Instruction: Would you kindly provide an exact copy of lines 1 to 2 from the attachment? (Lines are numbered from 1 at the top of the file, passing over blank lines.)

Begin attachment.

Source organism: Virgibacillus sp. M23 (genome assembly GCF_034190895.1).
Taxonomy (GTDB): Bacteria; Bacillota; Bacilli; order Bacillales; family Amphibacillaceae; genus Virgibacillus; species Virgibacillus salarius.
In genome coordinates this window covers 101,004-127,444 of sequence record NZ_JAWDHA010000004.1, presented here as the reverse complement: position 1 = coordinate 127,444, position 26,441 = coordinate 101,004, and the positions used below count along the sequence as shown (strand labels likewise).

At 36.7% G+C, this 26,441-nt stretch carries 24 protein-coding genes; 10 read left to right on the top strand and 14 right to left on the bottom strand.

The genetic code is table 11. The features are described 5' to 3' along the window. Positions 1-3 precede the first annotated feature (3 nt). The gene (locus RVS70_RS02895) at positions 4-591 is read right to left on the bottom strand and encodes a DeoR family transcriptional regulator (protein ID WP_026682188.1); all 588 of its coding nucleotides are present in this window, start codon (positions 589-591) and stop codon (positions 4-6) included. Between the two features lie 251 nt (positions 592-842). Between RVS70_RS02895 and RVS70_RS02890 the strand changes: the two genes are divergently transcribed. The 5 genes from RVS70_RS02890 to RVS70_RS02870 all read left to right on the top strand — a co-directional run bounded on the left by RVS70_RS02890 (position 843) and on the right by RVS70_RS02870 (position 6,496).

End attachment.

Source organism: Virgibacillus sp. M23 (genome assembly GCF_034190895.1).
Taxonomy (GTDB): Bacteria; Bacillota; Bacilli; order Bacillales; family Amphibacillaceae; genus Virgibacillus; species Virgibacillus salarius.